Concert lights at adobe max bash

Nov 30 Takeaways from this Year’s Biggest Creativity Conference

With over 12,000 attendees, this year’s Adobe Max Conference was the biggest ever. As part of their professional development sponsored by Rêve, Associate Director of Visual Strategy Carter Romo and Visual Strategist Joe Kane went to Las Vegas to immerse themselves in three days of creative exploration and the latest in graphic, web, and UX design.

Adobe Max boasted a jam-packed program for three full days. That’s a lot of content. Could you share something with us that stood out for you?

CR: I was pleasantly surprised by how human-centered Adobe is in their approach to the tools that they create, and also how they are applying artificial intelligence in a very meaningful way. I was blown away by their demo of Adobe Sensei. That’s their AI solution that will power the entire Adobe Suite to help businesses work smarter and faster. In a design context, it’s like Siri or Alexa for the creative. They demoed it in Photoshop, and one of the coolest things was that it mapped all your decisions and all the other possible choices that you could have made in a decision tree. And you could go back and easily see what your work would look like had you gone with any of the other choices.

Cool! How do you think this might impact your work here at Rêve?

JK: It’ll allow for more exploration. When we develop a prototype, we generate a lot of ideas upfront and then narrow it down to one. Soon, we can go back and adjust a couple of different elements, and create many more prototypes to test. We’ll gain some efficiency and open up more cognitive space.

What inspired you at the conference on a personal level?

CR: There were these really advanced tech moments with Sensei, but then almost all of the presenters were either hands-on makers, or they talked about how they leveraged hands-on making for their digital work. So there was this incredible juxtaposition between the analog and the highly technical, and I realized that they are not mutually exclusive, but they continuously reinforce each other. My view of technology has changed because I saw so many talented people still doing hands-on work but allowing tech to be the delivery mechanism.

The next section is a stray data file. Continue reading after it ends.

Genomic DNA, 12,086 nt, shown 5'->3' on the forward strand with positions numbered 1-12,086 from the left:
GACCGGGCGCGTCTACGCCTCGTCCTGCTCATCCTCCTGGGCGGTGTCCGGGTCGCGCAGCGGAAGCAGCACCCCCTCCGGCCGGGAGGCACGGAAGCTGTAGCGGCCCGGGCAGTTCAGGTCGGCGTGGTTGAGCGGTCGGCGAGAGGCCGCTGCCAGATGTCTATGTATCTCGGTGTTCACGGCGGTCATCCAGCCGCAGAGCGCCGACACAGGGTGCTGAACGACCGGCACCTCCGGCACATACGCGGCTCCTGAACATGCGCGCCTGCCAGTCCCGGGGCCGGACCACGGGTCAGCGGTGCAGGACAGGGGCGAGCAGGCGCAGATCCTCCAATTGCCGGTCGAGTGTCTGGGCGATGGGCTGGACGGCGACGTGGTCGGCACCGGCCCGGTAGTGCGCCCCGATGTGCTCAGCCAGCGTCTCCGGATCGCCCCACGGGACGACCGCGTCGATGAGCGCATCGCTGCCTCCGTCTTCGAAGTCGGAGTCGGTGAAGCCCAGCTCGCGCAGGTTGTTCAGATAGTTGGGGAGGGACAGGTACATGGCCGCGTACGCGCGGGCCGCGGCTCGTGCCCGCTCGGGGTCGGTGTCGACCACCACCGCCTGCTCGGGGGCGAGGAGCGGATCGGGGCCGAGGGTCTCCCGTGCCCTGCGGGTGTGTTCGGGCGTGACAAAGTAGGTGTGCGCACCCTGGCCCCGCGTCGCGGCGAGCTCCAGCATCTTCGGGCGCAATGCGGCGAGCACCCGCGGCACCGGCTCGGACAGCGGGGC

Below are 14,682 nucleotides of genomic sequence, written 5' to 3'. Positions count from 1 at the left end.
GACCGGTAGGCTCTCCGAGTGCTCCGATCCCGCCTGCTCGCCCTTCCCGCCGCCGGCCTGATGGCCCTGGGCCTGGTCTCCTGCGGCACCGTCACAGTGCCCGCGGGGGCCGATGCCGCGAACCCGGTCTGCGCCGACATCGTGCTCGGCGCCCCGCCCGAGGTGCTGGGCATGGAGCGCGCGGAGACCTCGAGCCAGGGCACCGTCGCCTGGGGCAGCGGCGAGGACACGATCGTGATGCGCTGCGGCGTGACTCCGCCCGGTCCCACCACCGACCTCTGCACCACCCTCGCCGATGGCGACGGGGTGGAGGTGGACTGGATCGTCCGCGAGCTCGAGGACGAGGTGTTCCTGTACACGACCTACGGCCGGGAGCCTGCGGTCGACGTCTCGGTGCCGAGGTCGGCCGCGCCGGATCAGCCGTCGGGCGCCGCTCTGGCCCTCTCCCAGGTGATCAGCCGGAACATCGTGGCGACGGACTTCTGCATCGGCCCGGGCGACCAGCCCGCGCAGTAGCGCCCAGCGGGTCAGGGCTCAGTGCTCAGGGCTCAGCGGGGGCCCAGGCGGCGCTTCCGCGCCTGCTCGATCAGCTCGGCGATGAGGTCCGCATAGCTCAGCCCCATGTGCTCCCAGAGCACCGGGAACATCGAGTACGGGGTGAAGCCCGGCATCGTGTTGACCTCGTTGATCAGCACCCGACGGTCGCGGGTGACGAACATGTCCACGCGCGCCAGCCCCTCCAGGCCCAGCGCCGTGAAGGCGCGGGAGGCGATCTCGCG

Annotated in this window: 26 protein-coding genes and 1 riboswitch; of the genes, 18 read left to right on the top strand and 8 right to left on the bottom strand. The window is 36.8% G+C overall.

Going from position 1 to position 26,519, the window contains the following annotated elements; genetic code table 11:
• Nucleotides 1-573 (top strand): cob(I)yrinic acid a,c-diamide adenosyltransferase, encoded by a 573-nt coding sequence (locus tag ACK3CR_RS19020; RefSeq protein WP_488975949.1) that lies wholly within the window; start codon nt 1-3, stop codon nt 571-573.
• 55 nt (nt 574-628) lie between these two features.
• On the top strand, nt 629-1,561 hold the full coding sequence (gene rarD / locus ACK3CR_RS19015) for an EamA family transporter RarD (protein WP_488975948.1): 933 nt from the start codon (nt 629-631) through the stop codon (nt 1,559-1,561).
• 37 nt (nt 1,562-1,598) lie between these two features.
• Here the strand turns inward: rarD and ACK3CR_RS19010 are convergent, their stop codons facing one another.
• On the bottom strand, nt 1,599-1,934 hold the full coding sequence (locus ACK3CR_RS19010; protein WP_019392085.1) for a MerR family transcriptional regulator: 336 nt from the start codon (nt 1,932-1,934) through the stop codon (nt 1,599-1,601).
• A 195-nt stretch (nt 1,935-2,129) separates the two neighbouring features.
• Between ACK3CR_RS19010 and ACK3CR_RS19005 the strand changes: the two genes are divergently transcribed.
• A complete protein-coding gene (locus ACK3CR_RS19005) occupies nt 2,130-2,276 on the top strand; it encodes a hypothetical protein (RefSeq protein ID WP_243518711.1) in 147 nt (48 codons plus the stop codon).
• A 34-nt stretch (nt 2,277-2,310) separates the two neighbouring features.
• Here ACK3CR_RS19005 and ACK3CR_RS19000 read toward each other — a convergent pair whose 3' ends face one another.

Joe, how about you?

JK: I enjoyed listening to established designers speak about their journeys and their processes. There was a message that was repeated throughout the conference: Design for yourself.  One of the people who talked about this most emphatically was James Victore, an art director who had work displayed at MOMA and who found a niche teaching creativity and personal growth. He summed up the concept of designing for yourself with two hand-written slides. The first read “The things that made you weird as a kid, make you great today,” and the second (a James Joyce quote) read “In the particular lies the universal.” In a design context, these explain the most natural way to grow an audience and get people to relate to your work. It strikes me that even when we are co-creating, or co-designing with our clients, we’re doing some of that. If you think about it, that idea—in the particular lies the universal—also explains why qualitative, ethnographic research is so much more valuable than traditional mass market research which would create this artificial ‘average’ consumer in hopes of reaching universal appeal. This way of doing things did not survive in the age of Amazon and Netflix. Now we create experiences that are built on the needs of real individuals (and people like them), and by doing that we’re getting much closer to meeting everyone’s needs.

That’s Joe, the visual strategist speaking, but it sounds like that talk also left an impression Joe, the artist.

JK: Yes. I now have more confidence in telling my own story with my work. If it is honest and genuine, people like me will relate. Being raised to believe we are beautiful and unique snowflakes blinds us to the fact that there are hundreds, thousands and millions of people out in the world who share similar experiences, values, beliefs, and desires.

When you came back, you were so excited about all the cool tricks and shortcuts you learned. Could you share one with us?

CR: Sure! One of the coolest tricks I learned is how you can duplicate objects into a grid in InDesign. Here’s how to do it: 1) Select an object. 2) Using the Selection tool, hold down Alt (Windows) or Option (Mac OS) and begin dragging. While still dragging, release the Alt or Option key. 3) Press the Left Arrow and Right Arrow keys to change the number of columns. Release the mouse button. You’ve just saved a lot of time!

Rêve Consulting
Rêve Consulting

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